Market leaders such as Alpro, which represents 43 percent of the plant-based alternatives to dairy across Europe, fortify their drinks with synthetic vitamins.

“The majority of our products are fortified with calcium, and our soya drinks and alternatives to yogurt are a source of plant protein. In addition, our soya drinks and plant-based alternatives to yogurt are also a source of vitamins B2, B12 and D,” an Alpro spokesman told Verdict.

Own brand dairy-free milks sold at Tesco, the biggest supermarket chain in the UK, as well as other leading retailers like Waitrose, Asda, Marks and Spencer, Sainsbury’s, and Morrisons are fortified with calcium.

The British Dietetics Association (BDA), the professional association and trade union for UK dietitians, said that there is nothing wrong with using synthetic vitamins, but some manufacturers don’t use them because they choose to avoid unnatural ingredients.

“There is nothing wrong with synthetic vitamins — there is a cost to them. Some brands selling pure products that don’t contain any additives wouldn’t use a fortified ingredient, which can be seen as an additive,” a spokeswoman from the BDA told Verdict.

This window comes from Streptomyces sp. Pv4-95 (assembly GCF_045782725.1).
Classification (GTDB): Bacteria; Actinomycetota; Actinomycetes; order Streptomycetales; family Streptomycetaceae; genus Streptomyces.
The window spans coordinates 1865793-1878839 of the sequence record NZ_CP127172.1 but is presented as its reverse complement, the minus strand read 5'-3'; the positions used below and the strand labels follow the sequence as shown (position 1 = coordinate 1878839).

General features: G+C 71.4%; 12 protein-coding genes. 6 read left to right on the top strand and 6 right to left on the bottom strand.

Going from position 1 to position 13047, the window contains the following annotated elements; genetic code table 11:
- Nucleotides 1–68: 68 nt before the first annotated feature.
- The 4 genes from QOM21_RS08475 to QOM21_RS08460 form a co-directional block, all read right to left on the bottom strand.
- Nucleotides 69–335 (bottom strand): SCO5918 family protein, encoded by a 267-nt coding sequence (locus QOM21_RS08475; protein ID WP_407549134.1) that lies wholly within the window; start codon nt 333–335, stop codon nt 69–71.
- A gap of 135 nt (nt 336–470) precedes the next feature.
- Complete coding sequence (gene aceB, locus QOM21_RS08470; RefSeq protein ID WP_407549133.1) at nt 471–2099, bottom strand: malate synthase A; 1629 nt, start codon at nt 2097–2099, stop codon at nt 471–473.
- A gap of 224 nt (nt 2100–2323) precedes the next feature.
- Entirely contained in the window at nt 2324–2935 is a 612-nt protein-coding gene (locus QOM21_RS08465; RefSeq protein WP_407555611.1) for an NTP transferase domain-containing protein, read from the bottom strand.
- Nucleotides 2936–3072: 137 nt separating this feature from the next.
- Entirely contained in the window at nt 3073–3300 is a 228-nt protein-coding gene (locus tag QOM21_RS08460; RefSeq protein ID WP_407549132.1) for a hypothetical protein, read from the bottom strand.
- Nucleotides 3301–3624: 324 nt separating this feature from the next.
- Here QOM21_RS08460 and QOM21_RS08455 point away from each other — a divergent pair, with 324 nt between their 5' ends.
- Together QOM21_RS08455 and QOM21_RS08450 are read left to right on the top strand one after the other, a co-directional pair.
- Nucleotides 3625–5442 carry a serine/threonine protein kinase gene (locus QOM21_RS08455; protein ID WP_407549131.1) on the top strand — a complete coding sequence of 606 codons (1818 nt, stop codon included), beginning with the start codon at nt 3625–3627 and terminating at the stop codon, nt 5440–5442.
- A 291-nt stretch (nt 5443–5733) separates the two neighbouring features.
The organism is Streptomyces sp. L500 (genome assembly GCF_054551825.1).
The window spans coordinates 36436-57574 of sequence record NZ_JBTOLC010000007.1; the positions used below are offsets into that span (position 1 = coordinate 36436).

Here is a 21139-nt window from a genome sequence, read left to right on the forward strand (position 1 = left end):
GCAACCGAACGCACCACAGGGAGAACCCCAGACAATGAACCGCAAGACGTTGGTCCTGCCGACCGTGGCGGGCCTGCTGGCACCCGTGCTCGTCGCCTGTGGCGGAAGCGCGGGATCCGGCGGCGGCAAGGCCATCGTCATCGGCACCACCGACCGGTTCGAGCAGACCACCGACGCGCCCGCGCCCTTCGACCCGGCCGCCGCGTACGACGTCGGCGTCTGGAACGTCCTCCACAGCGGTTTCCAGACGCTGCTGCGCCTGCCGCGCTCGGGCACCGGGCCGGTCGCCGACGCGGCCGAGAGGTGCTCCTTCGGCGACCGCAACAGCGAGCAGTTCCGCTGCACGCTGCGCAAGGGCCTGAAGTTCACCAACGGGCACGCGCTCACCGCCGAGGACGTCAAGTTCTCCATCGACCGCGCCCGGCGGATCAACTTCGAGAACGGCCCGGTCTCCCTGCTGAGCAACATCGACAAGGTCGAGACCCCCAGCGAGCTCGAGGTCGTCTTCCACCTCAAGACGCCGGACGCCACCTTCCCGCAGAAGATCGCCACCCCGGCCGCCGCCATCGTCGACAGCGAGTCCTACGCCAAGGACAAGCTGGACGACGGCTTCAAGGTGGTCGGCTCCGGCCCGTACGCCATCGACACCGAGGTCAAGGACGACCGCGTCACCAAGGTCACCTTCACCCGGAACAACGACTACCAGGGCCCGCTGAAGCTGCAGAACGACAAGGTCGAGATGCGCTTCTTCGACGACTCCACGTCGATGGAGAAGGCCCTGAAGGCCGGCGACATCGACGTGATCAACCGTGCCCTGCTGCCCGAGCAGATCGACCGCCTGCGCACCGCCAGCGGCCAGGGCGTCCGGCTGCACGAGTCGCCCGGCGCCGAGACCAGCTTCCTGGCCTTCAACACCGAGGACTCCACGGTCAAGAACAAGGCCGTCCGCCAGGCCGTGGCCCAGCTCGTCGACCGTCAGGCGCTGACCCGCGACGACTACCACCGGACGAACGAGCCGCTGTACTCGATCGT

Indeed, unlike some of their more established competitors, smaller companies such as Rude Health ensure that all their alternative milks are free from artificial or refined ingredients — no synthetic vitamins, no emulsifiers and no additives.

“The frustration we deal with a lot is that our milks are much healthier than big brands,” a Rude Health spokeswoman told Verdict. “You don’t absorb the synthetic form of vitamins that some brands put into their drinks. They cut corners by not focusing as much on quality, pure ingredients. We encourage consumers to get calcium and other vitamins from natural sources in their food and drink.”

Rude Health does not promote its plant-based drinks as a milk replacement. 

They are just an alternative — it’s about flavour and choice.

For adults, 700mg of calcium per day is recommended but boys and girls between 11 and 18 need up to 1000mg.

Balance is key

For the undiagnosed, excluding gluten or dairy is not advocated by healthcare professionals.

However, consuming free from products in moderation is perfectly acceptable as part of a varied diet.

“I feel that there is undeniably some degree of obsession about what we eat,” Sanders warned. “If you apply a healthy plate approach — a balance of the main food groups — you can’t go wrong. It’s about not becoming too extreme.”